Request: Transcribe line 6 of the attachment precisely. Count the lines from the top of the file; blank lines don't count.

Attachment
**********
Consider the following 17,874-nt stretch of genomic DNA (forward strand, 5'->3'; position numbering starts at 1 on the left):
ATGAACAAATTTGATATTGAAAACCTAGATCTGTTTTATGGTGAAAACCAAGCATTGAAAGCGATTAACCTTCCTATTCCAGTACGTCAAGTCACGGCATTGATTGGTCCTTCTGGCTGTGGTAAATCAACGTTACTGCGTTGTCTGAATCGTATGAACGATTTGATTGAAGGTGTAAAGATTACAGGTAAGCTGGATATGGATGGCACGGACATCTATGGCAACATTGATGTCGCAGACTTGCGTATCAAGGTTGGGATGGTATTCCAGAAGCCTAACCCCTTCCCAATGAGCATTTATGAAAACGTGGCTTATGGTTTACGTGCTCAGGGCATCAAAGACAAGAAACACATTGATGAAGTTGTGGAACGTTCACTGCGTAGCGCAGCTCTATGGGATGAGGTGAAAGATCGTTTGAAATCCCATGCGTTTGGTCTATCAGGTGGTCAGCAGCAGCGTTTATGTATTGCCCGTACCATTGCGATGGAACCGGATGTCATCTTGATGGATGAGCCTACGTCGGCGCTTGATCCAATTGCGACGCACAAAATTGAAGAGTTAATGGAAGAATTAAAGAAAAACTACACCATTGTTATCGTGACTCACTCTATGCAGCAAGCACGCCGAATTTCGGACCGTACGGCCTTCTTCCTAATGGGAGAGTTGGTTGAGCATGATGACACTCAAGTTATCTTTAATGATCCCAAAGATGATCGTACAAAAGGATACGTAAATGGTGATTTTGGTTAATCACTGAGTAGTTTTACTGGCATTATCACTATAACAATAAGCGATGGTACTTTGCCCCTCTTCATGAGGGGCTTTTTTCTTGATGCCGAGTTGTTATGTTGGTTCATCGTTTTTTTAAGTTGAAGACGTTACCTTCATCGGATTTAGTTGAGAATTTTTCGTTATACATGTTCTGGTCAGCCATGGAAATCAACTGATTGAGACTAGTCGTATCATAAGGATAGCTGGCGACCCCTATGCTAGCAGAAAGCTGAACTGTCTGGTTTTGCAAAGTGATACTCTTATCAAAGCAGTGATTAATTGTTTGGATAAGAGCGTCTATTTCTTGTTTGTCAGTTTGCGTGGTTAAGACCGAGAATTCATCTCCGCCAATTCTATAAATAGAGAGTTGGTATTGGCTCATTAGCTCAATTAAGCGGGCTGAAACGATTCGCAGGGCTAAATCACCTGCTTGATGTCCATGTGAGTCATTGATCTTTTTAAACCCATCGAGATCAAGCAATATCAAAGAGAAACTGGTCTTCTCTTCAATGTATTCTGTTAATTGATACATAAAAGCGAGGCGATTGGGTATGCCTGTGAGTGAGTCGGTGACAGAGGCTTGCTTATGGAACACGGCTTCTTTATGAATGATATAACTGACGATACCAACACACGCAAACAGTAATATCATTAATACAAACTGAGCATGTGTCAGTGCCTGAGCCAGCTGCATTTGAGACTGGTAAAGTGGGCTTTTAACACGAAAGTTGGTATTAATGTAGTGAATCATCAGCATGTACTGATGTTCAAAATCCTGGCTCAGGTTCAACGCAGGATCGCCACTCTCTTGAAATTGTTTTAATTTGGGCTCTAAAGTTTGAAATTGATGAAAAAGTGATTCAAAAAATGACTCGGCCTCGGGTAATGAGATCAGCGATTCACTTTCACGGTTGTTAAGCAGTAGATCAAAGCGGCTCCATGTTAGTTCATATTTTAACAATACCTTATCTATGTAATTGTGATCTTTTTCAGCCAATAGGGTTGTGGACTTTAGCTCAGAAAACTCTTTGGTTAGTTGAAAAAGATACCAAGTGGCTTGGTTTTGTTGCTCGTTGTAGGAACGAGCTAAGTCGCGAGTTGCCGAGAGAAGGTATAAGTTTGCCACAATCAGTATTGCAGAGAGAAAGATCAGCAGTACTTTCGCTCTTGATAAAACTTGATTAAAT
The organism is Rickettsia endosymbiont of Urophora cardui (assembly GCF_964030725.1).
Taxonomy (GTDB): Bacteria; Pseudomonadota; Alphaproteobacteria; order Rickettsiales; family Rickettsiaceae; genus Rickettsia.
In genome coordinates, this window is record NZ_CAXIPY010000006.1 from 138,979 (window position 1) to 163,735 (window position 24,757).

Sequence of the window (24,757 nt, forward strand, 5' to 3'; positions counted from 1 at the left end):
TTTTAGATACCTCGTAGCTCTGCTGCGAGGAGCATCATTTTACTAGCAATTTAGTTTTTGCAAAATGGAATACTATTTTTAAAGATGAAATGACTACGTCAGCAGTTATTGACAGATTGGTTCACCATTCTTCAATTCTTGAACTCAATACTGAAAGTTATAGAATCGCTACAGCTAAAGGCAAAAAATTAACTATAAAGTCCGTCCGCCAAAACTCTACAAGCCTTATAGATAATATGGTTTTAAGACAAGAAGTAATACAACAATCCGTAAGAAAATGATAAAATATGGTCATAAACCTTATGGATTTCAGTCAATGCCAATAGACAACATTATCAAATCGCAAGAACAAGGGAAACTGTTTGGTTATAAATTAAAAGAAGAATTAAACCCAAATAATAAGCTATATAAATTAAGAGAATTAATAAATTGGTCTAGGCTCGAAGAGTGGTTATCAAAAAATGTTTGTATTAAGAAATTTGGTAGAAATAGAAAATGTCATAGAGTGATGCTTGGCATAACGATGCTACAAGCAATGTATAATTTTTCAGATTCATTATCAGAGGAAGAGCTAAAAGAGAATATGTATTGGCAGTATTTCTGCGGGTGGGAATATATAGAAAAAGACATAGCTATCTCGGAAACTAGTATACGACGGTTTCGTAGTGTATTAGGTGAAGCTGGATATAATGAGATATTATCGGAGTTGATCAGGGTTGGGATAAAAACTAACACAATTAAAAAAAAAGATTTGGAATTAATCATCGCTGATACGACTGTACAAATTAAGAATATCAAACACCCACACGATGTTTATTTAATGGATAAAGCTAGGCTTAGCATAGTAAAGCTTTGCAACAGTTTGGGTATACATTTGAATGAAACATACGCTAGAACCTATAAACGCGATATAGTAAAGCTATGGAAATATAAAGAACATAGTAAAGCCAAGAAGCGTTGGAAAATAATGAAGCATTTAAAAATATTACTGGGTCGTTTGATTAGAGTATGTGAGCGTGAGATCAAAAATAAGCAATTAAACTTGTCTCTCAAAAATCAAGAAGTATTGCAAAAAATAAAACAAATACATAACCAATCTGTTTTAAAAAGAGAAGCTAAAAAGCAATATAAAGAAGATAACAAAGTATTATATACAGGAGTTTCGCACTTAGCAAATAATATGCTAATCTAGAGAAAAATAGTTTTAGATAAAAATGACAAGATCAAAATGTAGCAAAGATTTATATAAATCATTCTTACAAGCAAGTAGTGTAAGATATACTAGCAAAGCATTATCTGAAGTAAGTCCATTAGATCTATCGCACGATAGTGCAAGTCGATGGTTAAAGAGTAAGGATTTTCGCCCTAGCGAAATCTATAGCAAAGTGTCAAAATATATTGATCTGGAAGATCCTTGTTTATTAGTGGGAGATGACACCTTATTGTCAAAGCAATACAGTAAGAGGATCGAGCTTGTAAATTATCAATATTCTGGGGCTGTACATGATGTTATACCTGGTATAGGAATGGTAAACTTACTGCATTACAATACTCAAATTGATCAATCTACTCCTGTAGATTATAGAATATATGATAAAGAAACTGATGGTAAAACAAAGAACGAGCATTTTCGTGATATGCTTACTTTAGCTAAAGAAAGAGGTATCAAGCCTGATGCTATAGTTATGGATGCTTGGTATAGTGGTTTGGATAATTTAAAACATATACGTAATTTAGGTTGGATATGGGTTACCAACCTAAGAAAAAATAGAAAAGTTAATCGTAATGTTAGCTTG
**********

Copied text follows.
Sequence of the window (24,757 nt, forward strand, 5' to 3'; positions counted from 1 at the left end):